Monday, February 12, 2018

Israel - Iran War Has Begun

Flames rise from part of a missile in Hasbani village in southwest Lebanon on Saturday. According to Lebanon's national news agency, the fragment appears to be part of a Syrian air defense missile that was targeting an Israeli warplane. (Associated Press)

Iran & Israel Engage Each Other Militarily - Noga Tarnopolsky and Nabih Bulos

An Iranian drone incursion into Israel early Saturday spiraled into a major confrontation that included the downing of an Israeli fighter jet and an extensive attack on Iranian military assets in Syria. 
(Los Angeles Times)

Open War with Iran Has Begun - Ronen Zvulun

What happened in northern Israel on Saturday is the beginning of the overt and direct war between Israel and Iran. The infiltration and interception of an Iranian drone over Israel, the downing of an Israeli F-16 and Israel’s retaliatory strikes against Syrian and Iranian targets that followed, are apparently just the opening scenes of a potentially wider conflict that could erupt if Iran continues trying to fortify its presence in the new Syria.

This was long in the making. Years ago, the Iranians came to the rescue of Bashar Assad in Syria and, together with Russia, ensured his survival. The problem is that they haven’t left. On the contrary – even though Assad is today in control of the majority of Syria, Iran is staying put and trying to establish an even greater presence within the country. On Saturday, we saw how determined it is to do just that.

It is too early to tell what lesson Iran has learned from the clash on Saturday. On the one hand, it succeeded in infiltrating a drone into Israel, even though it was ultimately intercepted. Its ally Syria succeeded in shooting down an Israeli fighter jet. On the other hand, Israel carried out its most widespread bombings in Syria since it destroyed almost all of Syria’s air defenses in 1982.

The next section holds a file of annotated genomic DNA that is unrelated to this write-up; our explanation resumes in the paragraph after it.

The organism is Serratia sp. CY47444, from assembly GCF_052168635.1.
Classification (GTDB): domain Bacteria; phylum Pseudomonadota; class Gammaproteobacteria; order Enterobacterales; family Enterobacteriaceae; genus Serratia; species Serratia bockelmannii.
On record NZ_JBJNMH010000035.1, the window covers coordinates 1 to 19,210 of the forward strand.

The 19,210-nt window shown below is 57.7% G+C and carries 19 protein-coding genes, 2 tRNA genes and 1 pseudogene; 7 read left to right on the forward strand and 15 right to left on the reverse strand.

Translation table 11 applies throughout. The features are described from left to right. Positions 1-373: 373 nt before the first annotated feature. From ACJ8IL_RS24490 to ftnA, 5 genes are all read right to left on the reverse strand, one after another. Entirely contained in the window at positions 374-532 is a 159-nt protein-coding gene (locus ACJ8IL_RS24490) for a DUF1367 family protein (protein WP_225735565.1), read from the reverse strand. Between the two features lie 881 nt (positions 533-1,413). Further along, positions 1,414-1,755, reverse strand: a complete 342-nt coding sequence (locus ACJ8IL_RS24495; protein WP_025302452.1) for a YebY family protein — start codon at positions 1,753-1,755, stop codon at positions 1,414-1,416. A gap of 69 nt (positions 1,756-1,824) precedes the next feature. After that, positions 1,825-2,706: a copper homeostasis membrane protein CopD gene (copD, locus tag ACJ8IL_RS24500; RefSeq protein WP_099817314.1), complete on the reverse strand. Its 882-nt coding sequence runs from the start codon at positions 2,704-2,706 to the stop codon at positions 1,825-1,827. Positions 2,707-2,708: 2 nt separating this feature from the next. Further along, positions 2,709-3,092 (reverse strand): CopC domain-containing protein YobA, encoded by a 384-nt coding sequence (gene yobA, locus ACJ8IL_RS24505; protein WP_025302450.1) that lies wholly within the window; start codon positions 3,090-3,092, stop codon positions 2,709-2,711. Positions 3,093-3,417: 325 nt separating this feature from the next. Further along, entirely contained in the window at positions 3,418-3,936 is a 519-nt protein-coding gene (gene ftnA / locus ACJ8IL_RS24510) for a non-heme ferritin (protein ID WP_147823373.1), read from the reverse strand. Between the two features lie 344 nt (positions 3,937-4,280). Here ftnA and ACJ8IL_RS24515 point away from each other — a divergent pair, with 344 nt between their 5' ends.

Israel’s retaliation was important for two reasons – it needed to neutralize the Syrian batteries that were used to down the F-16, but also to exact a price from Iran by bombing the control center used to operate the drone as well as other Iranian targets in Syria – the nature of which we will likely learn over the coming days.

The question will be whether Israel succeeded in boosting its deterrence. That depends on what Iran decides to do next. Will it keep on building its presence in Syria? Will it attempt another violation of Israel’s sovereignty down the road?

While the downing of a fighter jet is a heavy blow to Israeli morale, it was not totally unexpected and needs to be viewed through the wider context of what has been going on for the last five years. Israel has carried out more than 100 strikes in Syria, and in war there are always wins and losses. The fact that a plane hasn’t been shot down until now is the real story and speaks volumes of the IAF’s superior capabilities.

[Jerusalem Post]

Israel Destroyed a Significant Portion of Assad's Air Defense

Oubai Shahbandar, a fellow at the New America Foundation [said] "the Assad regime's military suffered a major blow as a result of Iran's military incursion. The Israeli airforce counterattack destroyed a significant portion of Assad's long-range SA-5 integrated air defense network outside Damascus."
(Arab News-Saudi Arabia)

Iran Setting Up Air Base outside Syrian City of Palmyra - Judah Ari Gross 

An Israeli military official said the T-4 base is being used by Iran to transport advanced weaponry to Syria, Hizbullah, and Shiite militias in the region. "It is part of a process of a force build-up against Israel," he said. 
(Times of Israel)

Iranians Pushing for New Status Quo in Syria - Ron Ben Yishai 

The Iranian drone was launched from Tiyas military airbase (T-4), one of Syria's largest airfields, which is routinely used by the Russian Air Force as well as by Iranian agents.
The attack on the base needed to be carried out with surgical precision to avoid hitting any Russian military aircraft or personnel.
(Ynet News)

White House: Israel Has Right to Defend Itself

The White House said Sunday: "Israel is a staunch ally of the United States, and we support its right to defend itself from the Iranian-backed Syrian and militia forces in southern Syria." It urged "Iran and its allies to cease provocative actions and work toward regional peace."  
(VOA News)